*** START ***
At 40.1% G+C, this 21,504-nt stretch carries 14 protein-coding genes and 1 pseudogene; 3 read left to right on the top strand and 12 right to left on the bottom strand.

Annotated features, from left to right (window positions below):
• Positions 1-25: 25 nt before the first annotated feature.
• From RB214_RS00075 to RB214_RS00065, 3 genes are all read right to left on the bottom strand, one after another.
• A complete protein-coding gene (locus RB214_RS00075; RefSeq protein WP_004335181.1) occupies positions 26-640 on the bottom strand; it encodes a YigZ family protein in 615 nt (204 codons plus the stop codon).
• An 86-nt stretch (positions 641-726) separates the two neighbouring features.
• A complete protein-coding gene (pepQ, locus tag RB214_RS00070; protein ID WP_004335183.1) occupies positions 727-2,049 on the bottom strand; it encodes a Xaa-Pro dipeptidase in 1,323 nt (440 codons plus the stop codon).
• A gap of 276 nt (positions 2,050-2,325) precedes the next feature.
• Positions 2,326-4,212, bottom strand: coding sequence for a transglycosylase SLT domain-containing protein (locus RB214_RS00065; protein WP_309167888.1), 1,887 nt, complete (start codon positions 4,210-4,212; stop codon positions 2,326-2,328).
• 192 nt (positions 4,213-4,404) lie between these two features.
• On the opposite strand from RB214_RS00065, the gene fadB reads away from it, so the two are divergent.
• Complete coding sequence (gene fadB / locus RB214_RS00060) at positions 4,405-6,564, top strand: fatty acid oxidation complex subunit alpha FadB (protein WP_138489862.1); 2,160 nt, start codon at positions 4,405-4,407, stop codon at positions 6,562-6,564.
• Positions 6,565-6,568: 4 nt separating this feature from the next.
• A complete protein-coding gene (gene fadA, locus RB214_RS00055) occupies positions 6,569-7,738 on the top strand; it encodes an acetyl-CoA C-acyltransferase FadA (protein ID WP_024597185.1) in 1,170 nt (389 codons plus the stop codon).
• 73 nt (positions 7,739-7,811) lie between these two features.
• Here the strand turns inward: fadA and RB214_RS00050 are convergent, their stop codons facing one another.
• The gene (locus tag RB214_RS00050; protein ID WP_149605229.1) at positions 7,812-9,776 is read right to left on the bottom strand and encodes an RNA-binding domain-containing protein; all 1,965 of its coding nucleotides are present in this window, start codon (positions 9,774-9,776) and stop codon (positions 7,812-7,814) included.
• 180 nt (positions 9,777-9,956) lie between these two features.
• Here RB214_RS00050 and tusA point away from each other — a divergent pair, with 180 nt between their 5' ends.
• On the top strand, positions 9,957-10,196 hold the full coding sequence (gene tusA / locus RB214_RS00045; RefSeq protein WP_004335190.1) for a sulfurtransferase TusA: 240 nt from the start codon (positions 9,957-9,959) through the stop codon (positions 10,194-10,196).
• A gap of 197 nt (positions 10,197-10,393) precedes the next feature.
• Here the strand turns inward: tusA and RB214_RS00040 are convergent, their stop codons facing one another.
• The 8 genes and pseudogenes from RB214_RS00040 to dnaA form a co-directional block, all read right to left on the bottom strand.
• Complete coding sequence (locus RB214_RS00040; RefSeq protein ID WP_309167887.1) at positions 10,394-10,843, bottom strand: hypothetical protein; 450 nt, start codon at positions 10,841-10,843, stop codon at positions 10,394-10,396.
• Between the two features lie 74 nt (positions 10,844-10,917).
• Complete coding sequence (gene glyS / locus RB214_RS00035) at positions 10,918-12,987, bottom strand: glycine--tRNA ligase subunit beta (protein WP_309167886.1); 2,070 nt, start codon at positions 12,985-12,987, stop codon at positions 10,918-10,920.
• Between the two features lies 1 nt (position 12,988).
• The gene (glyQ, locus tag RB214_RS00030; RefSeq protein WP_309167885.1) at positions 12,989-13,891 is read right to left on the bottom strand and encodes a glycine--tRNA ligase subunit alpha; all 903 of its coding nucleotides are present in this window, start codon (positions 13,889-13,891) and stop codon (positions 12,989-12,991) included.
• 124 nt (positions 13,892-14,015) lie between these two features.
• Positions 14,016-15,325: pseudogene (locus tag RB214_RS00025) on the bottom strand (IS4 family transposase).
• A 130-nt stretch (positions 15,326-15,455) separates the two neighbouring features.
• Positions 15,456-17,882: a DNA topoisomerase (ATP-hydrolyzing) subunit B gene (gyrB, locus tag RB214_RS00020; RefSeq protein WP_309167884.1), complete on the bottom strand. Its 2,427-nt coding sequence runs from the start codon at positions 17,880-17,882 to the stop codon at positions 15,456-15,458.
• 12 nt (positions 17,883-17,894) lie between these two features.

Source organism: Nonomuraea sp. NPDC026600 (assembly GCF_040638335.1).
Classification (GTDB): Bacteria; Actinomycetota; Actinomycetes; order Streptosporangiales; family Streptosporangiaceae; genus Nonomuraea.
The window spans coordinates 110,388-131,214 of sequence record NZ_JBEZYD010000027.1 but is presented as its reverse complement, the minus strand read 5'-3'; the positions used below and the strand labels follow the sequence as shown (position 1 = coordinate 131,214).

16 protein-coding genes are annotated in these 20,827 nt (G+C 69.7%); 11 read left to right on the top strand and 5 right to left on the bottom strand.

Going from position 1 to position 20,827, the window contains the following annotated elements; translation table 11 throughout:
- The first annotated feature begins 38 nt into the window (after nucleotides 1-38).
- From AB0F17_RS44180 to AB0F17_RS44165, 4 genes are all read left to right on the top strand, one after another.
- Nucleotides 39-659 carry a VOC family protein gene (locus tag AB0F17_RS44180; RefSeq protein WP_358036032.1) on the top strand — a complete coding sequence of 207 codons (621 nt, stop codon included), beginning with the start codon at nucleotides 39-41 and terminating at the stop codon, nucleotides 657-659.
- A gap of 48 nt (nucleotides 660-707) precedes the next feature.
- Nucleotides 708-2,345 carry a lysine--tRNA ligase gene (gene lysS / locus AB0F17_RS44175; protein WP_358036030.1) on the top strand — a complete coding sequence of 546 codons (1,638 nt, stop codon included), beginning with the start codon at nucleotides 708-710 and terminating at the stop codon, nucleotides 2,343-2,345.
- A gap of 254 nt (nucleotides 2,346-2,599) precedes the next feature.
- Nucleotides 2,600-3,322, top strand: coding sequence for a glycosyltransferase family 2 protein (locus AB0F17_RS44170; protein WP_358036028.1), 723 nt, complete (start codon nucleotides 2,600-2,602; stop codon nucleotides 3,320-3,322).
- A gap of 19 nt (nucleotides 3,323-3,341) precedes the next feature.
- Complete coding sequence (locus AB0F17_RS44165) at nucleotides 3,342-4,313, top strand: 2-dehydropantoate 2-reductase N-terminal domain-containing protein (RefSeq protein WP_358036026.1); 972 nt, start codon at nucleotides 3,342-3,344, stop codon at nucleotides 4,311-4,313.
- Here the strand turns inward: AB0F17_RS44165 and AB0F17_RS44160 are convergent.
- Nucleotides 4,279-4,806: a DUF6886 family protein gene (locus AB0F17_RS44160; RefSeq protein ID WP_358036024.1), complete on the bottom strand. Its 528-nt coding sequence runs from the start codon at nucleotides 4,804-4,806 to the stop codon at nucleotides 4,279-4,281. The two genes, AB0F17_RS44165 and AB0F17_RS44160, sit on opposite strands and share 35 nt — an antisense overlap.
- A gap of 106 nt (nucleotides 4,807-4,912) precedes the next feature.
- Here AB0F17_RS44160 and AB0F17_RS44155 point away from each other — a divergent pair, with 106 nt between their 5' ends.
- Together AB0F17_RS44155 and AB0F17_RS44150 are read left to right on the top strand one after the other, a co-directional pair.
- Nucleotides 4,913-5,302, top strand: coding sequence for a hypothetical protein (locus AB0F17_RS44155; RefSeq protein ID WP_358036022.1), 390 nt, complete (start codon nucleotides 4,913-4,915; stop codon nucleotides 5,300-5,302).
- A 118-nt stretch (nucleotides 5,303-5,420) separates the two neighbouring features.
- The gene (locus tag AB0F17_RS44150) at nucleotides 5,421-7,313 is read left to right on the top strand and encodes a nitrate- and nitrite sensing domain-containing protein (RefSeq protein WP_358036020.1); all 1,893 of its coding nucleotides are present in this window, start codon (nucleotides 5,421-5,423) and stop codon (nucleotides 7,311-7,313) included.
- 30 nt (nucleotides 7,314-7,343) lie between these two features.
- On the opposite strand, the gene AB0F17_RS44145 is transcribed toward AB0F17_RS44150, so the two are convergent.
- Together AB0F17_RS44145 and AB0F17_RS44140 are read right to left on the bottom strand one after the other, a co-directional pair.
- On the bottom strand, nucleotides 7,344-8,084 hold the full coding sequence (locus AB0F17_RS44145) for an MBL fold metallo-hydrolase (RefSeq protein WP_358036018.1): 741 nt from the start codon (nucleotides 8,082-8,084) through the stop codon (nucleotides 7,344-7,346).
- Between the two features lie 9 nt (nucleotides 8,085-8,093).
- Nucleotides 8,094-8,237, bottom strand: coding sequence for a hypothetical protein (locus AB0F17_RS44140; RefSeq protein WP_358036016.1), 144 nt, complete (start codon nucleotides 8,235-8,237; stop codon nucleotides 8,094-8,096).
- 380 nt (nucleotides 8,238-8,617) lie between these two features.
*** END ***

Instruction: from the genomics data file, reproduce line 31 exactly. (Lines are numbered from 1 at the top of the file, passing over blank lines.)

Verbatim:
• A 130-nt stretch (positions 15,326-15,455) separates the two neighbouring features.